Child Support, Spousal/Partner Support

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Child support comes into play whenever there is a child of the relationship, whether the parents were married or not, and whether the parents are biological, adoptive, or sometimes even step-parents. Parents have a responsibility to financially support their children whether the child lives with that parent or not and whether the parent has a relationship with that child or not.

There are a variety of issues and conflicts that can arise when dealing with child and spousal/ Adult Interdependent Partner support (alimony). From disputes regarding entitlement, amount, duration, and method of payment — our family law team has experience in all these areas and more.

Family law deals with some of the most personal and emotional issues a person can go through, and it is important that you are comfortable with and trust your lawyer. Our team of family lawyers have a vast array of experience, hourly rates, styles of practice, and of course, personalities. We are sure to have someone who can meet your unique needs and who you are comfortable with and trust.


Amount (Section 3 Child Support)

There are two types of child support. Regular, ongoing child support that is paid monthly and is meant for the basic living expenses of a child is referred to as “section 3 child support”. The amount of section 3 child support to be paid is based on the payor’s income, province, and the number of children. While this might seem simple enough, it often is not, particularly when there are issues in determining the payor’s income. For instance, if the payor does not pay income tax, is self-employed, earns income “under the table”, or is intentionally unemployed or underemployed.

The amount of section 3 child support to be paid changes if the parents have shared parenting (i.e. when the child lives with one of the parents at least 40% of the time, and the remainder of the time with the other parent), or if they have split custody (e.g. one child lives primarily with one parent, and the other child lives primarily with the other parent). In these cases, the amount to be paid is calculated using a special set-off formula that takes into consideration the income of each parent.

Extraordinary Expenses (Section 7 Child Support)
A separate amount of child support is also paid for extraordinary expenses. These are often referred to as “section 7 expenses”, extraordinary expenses, or special expenses. Both parents are responsible for section 7 expenses. The amount each parent is responsible for is often a percentage based on each parent’s income. Some examples of section 7 expenses include childcare, health/dental/vision care not covered by insurance, extracurricular activities, and some schooling expenses, often including college or university tuition and books. However, what is a section 7 expense is not always clear, particularly if the parties can’t agree on what qualifies or whether the expense should be incurred at all.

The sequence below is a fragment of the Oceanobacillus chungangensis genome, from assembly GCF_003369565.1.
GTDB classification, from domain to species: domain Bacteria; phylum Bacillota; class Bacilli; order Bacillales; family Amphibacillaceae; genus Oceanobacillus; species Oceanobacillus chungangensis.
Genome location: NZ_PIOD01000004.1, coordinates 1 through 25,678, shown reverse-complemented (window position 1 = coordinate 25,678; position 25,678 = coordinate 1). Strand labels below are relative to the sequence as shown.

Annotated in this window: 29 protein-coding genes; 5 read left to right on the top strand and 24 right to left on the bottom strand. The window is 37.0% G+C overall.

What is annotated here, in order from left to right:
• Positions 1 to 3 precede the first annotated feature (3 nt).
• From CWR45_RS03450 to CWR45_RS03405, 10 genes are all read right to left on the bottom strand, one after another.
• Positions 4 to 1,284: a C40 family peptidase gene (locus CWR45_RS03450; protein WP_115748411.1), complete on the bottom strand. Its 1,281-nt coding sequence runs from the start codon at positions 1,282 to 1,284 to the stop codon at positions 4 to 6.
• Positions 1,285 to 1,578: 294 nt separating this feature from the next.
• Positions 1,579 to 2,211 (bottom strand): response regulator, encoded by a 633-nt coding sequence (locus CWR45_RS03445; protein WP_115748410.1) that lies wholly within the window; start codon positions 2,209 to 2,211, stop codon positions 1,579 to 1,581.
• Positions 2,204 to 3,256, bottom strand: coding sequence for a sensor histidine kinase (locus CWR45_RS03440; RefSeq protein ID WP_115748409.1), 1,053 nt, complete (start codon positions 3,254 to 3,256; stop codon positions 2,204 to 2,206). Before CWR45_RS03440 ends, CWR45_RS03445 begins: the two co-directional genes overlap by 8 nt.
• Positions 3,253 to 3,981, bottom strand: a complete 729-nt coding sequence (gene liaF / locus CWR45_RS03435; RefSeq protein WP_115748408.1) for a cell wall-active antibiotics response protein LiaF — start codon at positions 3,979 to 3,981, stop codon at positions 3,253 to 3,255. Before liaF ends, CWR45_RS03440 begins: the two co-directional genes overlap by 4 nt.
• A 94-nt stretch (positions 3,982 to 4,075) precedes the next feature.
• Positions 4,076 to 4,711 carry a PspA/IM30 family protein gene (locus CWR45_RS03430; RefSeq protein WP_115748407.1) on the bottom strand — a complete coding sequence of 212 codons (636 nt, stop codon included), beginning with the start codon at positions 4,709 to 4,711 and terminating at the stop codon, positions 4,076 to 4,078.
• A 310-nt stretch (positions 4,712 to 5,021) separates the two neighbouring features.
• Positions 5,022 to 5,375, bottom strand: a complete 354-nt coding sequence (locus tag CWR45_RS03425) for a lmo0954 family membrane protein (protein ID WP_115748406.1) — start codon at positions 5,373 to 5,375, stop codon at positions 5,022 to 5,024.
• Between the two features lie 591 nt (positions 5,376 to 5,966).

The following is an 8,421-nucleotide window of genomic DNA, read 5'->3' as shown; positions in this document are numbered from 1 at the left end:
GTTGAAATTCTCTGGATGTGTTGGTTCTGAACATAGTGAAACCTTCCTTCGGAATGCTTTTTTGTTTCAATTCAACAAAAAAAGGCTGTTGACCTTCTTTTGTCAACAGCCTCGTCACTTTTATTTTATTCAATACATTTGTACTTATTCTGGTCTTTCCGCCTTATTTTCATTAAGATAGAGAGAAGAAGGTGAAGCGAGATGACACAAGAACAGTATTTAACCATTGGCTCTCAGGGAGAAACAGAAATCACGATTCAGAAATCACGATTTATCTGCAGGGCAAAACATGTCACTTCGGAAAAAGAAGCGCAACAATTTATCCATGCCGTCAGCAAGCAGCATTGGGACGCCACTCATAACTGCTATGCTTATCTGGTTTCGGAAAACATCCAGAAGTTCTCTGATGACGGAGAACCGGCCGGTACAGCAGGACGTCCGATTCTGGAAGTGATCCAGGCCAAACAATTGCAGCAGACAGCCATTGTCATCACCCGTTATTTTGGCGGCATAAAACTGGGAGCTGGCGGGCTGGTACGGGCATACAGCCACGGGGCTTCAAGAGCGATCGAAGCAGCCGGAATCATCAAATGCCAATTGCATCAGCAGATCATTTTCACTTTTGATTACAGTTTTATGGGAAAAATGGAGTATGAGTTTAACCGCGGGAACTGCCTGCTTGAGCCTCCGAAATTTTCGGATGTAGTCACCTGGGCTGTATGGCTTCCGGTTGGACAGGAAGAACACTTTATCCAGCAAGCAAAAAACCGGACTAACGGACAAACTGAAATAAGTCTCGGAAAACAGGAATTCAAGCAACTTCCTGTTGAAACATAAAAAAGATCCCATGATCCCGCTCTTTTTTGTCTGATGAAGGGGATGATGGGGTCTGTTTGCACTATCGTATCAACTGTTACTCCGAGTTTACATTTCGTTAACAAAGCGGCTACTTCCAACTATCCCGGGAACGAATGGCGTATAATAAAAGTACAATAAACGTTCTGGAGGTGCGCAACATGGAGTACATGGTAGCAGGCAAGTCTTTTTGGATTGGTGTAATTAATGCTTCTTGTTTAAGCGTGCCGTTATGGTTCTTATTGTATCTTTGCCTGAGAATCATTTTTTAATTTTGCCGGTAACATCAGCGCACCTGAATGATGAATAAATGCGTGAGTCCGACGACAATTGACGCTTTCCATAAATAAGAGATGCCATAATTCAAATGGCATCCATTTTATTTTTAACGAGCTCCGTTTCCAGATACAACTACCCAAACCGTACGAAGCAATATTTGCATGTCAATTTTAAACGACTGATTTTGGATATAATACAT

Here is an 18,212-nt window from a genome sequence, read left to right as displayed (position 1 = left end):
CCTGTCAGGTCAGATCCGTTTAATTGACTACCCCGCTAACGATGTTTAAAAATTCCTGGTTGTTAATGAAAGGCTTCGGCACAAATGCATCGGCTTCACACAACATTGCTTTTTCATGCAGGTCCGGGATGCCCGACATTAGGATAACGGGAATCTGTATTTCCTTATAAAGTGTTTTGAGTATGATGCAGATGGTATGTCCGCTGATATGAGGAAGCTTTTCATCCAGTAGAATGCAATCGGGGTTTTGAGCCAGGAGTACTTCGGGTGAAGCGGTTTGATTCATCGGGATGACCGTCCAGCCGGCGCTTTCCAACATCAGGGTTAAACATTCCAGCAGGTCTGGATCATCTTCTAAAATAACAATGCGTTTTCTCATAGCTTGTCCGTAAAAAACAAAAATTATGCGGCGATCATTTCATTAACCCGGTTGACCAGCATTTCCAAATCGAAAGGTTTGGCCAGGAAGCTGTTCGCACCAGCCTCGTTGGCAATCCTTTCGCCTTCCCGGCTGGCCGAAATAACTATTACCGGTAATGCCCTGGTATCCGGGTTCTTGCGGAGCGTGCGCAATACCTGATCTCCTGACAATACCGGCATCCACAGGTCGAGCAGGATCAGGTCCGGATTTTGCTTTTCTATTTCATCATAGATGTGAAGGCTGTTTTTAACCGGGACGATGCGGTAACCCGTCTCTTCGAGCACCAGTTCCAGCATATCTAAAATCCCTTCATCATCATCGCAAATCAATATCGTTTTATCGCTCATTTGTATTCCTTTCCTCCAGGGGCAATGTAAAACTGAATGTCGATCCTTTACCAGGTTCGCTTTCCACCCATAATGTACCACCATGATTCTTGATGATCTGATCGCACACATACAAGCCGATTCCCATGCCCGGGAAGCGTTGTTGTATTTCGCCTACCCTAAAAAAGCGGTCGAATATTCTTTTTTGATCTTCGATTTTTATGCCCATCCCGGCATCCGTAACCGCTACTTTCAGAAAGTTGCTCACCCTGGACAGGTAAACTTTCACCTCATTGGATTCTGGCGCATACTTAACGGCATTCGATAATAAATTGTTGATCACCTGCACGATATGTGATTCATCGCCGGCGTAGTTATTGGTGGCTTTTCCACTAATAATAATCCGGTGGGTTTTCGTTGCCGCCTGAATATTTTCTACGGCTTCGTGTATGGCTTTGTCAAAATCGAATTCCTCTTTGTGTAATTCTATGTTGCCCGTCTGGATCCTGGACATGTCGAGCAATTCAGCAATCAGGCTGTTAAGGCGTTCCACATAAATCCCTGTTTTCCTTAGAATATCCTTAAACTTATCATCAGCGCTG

Adult Children
While you might think that child support is only payable until the child turns 18, there are exceptions to this, including if the child attends post-secondary school or has a disability or illness that leaves them financially dependent on their parents. Special rules then apply to the calculation of child support.
Spousal Support and Partner Support
Spousal support can come into play when the parties were married or in an adult interdependent relationship (similar to “common law” spouses, in which case the term is “partner support”).

While child support is mandatory when you are a parent, spousal support is not automatic, the recipient must prove that they are eligible. Whether a spouse is entitled to support is based on a variety of factors, such as how long you lived together, what functions you each carried out (e.g. stay-at-home parent or homemaker, part-time employment, full-time employment), how much you each earn, your financial needs, and personal conditions such as your age and health.

Amount of Spousal Support

Once entitlement to spousal support is established, the next issue is amount and duration (i.e. how much, and for how long). Again, this is very fact dependent. While the federal government has established the Spousal Support Advisory Guidelines, they are not mandatory like the Child Support Guidelines. The formulas are complex, and they do not provide one clear answer. Instead, they produce a recommended range for both the amount to be paid monthly, and for how many years that amount should be paid.

After that, courts are to consider several other factors, such as whether one spouse is bearing a disproportionate amount of debt or whether they have any unusually high expenses such as medical expenses. Spousal support can be paid monthly, or in a single lump sum.

Just like with child support, calculations can become complex where either spouse is self-employed. Barr Picard Law has a practice group of lawyers who handle divorces and separations involving family businesses or farms.

There are several techniques to challenge spousal support, and whether you’re the payor or the recipient, our experienced Family Law lawyers can help you address them.

Retroactive Support and Arrears or Overpayment
Child support and spousal support arrears occur when a person does not pay the amount they should have. Retroactive child or spousal support occurs when a period of time has passed where a person hasn’t paid adequate support. For example, the period after a couple separates but before a court order for child support or spousal support is made. This can be just a short period of time, or it could go on for years. There are rules about how far back a court can make an order. In some cases, it might also be possible to seek compensation for an overpayment, or a reduction in arrears.